According to research, bumblebees’ memories are poor but useful
Bumblebees don’t seem to remember how sweet a flower was, but rather only remember if it was sweeter than another flower, claim researchers at Queen Mary University of London and an international group of scientists.
Bumblebees were initially trained on two flowers in a recent study that was published in the journal eLife, where they discovered that one flower was sweeter than the other. They later discovered that the third flower was sweeter than the fourth. Then, bumblebees were given the option of two flowers that they had never previously seen together, such as the second and third or the first and third.
Bumblebee preferences during tests revealed that they could only hold onto very simple ranking memories for the flowers for an extended period of time. During the training phase, the bumblebees could only recall whether a flower had improved or declined. The flowers’ inherent sweetness or satisfaction, or even how much sweeter they were in comparison to other flowers, seemed to escape the bees’ memories after only a few minutes.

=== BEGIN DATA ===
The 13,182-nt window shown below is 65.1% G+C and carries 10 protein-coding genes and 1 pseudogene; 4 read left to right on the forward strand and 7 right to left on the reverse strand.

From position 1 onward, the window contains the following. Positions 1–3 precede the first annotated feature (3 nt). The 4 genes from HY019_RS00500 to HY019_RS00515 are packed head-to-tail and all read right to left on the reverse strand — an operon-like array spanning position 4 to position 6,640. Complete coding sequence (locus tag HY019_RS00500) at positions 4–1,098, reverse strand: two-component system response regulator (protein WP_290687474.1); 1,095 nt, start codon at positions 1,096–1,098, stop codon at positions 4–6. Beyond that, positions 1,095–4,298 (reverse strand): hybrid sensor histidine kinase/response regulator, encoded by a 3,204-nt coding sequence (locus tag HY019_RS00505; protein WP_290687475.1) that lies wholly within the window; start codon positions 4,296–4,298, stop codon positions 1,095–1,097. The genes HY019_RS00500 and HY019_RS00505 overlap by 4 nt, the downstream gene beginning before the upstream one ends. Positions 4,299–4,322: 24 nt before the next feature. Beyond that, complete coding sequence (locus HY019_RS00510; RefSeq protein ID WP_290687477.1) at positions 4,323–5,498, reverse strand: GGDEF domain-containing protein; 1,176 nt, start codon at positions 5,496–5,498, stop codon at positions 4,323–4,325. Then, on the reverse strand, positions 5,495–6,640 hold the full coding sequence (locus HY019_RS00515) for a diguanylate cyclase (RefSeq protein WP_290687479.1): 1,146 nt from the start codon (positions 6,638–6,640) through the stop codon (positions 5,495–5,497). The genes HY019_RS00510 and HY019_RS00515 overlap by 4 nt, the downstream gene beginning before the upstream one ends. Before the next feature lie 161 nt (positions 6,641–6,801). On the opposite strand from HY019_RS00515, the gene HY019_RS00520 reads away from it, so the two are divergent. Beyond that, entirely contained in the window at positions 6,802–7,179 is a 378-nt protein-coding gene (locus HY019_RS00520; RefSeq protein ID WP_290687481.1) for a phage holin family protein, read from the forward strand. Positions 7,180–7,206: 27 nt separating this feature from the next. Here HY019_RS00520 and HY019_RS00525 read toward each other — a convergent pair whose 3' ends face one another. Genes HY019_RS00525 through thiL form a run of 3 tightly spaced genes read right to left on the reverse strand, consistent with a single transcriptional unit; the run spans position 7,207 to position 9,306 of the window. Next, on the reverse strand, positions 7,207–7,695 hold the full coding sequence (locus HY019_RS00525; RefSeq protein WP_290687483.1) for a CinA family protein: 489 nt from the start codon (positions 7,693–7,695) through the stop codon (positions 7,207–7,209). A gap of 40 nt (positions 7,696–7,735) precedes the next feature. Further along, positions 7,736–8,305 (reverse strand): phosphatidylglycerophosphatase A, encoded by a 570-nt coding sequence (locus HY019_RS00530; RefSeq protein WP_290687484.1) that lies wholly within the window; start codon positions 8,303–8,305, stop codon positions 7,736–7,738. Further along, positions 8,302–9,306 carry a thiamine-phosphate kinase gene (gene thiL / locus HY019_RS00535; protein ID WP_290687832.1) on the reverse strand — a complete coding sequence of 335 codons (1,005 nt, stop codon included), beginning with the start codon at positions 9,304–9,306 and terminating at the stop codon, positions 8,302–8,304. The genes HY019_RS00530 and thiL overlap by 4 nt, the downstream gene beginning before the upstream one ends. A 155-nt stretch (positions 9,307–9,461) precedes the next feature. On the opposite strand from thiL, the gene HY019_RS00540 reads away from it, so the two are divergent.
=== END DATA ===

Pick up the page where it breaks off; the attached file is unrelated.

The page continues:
According to earlier studies, humans actually retain memories for both comparisons and absolute information (such as how sweet something is) [Palminteri and Lebreton, 2021]. The only other animal whose memory has been studied for this question is the European starling, which uses both absolute and comparative information to remember options [Pompilio and Kacelnik, 2010].
“Our results reveal an intriguing divergent mechanism for how bumblebees retain and use information about options, compared to humans and birds,” says Ms. Yonghe Zhou, co-lead author of the paper and a PhD candidate at Queen Mary University of London.
Senior author Prof. Fei Peng, who works at Southern Medical University in China, says that it’s possible that the different tactics used by bumblebees and people have evolved as a result of their divergent diets. Bumblebees may not have needed to remember the specifics because they primarily evolved to consume flower nectar, allowing them to survive and thrive with the aid of straightforward comparisons.
“Despite what might appear to be a subpar memory strategy, bumblebees do very well in finding the most lucrative flowers,” continues Ms. Yonghe. It’s amazing to think about how various animals can use such disparate tactics and still succeed in their own ecological niches.
(source : ANI)